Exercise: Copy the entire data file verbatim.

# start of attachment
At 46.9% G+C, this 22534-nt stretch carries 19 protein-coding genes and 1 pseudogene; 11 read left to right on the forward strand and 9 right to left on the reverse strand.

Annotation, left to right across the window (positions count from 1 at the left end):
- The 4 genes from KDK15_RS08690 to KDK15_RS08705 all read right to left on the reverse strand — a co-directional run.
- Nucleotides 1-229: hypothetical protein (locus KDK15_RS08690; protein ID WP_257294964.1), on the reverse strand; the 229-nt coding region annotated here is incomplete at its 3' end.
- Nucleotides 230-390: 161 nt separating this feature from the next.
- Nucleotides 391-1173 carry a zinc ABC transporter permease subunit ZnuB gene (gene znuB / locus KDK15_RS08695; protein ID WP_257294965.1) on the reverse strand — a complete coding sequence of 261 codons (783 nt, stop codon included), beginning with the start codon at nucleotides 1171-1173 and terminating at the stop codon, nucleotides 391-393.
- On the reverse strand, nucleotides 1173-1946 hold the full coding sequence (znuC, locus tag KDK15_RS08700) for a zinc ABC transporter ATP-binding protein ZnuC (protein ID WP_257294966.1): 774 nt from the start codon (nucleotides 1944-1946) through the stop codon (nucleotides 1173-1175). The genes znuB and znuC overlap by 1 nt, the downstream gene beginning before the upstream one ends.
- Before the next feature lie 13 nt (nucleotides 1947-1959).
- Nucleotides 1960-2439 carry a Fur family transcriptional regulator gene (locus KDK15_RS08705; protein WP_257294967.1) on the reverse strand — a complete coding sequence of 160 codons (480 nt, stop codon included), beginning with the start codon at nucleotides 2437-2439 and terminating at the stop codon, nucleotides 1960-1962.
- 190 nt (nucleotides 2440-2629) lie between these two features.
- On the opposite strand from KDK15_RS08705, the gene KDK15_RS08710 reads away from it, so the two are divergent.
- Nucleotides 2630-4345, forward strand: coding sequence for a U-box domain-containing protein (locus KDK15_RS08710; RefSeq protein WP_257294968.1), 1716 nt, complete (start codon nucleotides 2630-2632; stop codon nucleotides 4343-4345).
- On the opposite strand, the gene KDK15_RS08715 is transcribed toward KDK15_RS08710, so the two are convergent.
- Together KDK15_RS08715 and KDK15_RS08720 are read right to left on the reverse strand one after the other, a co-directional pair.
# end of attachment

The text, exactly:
At 46.9% G+C, this 22534-nt stretch carries 19 protein-coding genes and 1 pseudogene; 11 read left to right on the forward strand and 9 right to left on the reverse strand.

Annotation, left to right across the window (positions count from 1 at the left end):
- The 4 genes from KDK15_RS08690 to KDK15_RS08705 all read right to left on the reverse strand — a co-directional run.
- Nucleotides 1-229: hypothetical protein (locus KDK15_RS08690; protein ID WP_257294964.1), on the reverse strand; the 229-nt coding region annotated here is incomplete at its 3' end.
- Nucleotides 230-390: 161 nt separating this feature from the next.
- Nucleotides 391-1173 carry a zinc ABC transporter permease subunit ZnuB gene (gene znuB / locus KDK15_RS08695; protein ID WP_257294965.1) on the reverse strand — a complete coding sequence of 261 codons (783 nt, stop codon included), beginning with the start codon at nucleotides 1171-1173 and terminating at the stop codon, nucleotides 391-393.
- On the reverse strand, nucleotides 1173-1946 hold the full coding sequence (znuC, locus tag KDK15_RS08700) for a zinc ABC transporter ATP-binding protein ZnuC (protein ID WP_257294966.1): 774 nt from the start codon (nucleotides 1944-1946) through the stop codon (nucleotides 1173-1175). The genes znuB and znuC overlap by 1 nt, the downstream gene beginning before the upstream one ends.
- Before the next feature lie 13 nt (nucleotides 1947-1959).
- Nucleotides 1960-2439 carry a Fur family transcriptional regulator gene (locus KDK15_RS08705; protein WP_257294967.1) on the reverse strand — a complete coding sequence of 160 codons (480 nt, stop codon included), beginning with the start codon at nucleotides 2437-2439 and terminating at the stop codon, nucleotides 1960-1962.
- 190 nt (nucleotides 2440-2629) lie between these two features.
- On the opposite strand from KDK15_RS08705, the gene KDK15_RS08710 reads away from it, so the two are divergent.
- Nucleotides 2630-4345, forward strand: coding sequence for a U-box domain-containing protein (locus KDK15_RS08710; RefSeq protein WP_257294968.1), 1716 nt, complete (start codon nucleotides 2630-2632; stop codon nucleotides 4343-4345).
- On the opposite strand, the gene KDK15_RS08715 is transcribed toward KDK15_RS08710, so the two are convergent.
- Together KDK15_RS08715 and KDK15_RS08720 are read right to left on the reverse strand one after the other, a co-directional pair.